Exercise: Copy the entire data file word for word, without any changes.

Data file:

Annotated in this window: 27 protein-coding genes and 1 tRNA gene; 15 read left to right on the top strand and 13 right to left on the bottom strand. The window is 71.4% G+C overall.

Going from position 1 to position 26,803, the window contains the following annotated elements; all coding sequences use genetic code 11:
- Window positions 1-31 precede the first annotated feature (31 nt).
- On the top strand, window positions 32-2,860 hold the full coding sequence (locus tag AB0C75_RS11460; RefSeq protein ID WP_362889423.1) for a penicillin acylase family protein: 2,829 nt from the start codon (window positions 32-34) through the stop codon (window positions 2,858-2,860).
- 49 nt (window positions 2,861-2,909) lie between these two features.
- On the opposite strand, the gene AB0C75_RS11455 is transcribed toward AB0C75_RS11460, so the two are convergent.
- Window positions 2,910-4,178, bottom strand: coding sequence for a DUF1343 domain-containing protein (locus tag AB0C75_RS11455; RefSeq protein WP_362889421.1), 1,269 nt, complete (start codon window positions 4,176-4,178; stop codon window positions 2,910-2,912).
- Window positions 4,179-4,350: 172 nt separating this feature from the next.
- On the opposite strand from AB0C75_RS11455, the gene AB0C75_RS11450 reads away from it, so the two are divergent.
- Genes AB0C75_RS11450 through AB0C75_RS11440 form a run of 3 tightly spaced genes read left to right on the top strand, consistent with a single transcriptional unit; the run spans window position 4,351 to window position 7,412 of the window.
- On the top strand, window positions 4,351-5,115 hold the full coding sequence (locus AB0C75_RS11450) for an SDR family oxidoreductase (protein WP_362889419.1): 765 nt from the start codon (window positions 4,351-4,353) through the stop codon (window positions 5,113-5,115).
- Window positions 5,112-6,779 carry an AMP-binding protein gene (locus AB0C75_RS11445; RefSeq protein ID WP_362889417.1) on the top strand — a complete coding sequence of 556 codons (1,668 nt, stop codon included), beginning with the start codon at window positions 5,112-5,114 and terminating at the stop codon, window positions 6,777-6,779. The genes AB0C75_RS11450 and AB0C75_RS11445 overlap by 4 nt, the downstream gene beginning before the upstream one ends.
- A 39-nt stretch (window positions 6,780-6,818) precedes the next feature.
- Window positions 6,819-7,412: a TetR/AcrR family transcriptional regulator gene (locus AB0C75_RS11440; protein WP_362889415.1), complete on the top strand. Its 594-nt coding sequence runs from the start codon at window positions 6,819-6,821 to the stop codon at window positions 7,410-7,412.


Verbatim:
Annotated in this window: 27 protein-coding genes and 1 tRNA gene; 15 read left to right on the top strand and 13 right to left on the bottom strand. The window is 71.4% G+C overall.

Going from position 1 to position 26,803, the window contains the following annotated elements; all coding sequences use genetic code 11:
- Window positions 1-31 precede the first annotated feature (31 nt).
- On the top strand, window positions 32-2,860 hold the full coding sequence (locus tag AB0C75_RS11460; RefSeq protein ID WP_362889423.1) for a penicillin acylase family protein: 2,829 nt from the start codon (window positions 32-34) through the stop codon (window positions 2,858-2,860).
- 49 nt (window positions 2,861-2,909) lie between these two features.
- On the opposite strand, the gene AB0C75_RS11455 is transcribed toward AB0C75_RS11460, so the two are convergent.
- Window positions 2,910-4,178, bottom strand: coding sequence for a DUF1343 domain-containing protein (locus tag AB0C75_RS11455; RefSeq protein WP_362889421.1), 1,269 nt, complete (start codon window positions 4,176-4,178; stop codon window positions 2,910-2,912).
- Window positions 4,179-4,350: 172 nt separating this feature from the next.
- On the opposite strand from AB0C75_RS11455, the gene AB0C75_RS11450 reads away from it, so the two are divergent.
- Genes AB0C75_RS11450 through AB0C75_RS11440 form a run of 3 tightly spaced genes read left to right on the top strand, consistent with a single transcriptional unit; the run spans window position 4,351 to window position 7,412 of the window.
- On the top strand, window positions 4,351-5,115 hold the full coding sequence (locus AB0C75_RS11450) for an SDR family oxidoreductase (protein WP_362889419.1): 765 nt from the start codon (window positions 4,351-4,353) through the stop codon (window positions 5,113-5,115).
- Window positions 5,112-6,779 carry an AMP-binding protein gene (locus AB0C75_RS11445; RefSeq protein ID WP_362889417.1) on the top strand — a complete coding sequence of 556 codons (1,668 nt, stop codon included), beginning with the start codon at window positions 5,112-5,114 and terminating at the stop codon, window positions 6,777-6,779. The genes AB0C75_RS11450 and AB0C75_RS11445 overlap by 4 nt, the downstream gene beginning before the upstream one ends.
- A 39-nt stretch (window positions 6,780-6,818) precedes the next feature.
- Window positions 6,819-7,412: a TetR/AcrR family transcriptional regulator gene (locus AB0C75_RS11440; protein WP_362889415.1), complete on the top strand. Its 594-nt coding sequence runs from the start codon at window positions 6,819-6,821 to the stop codon at window positions 7,410-7,412.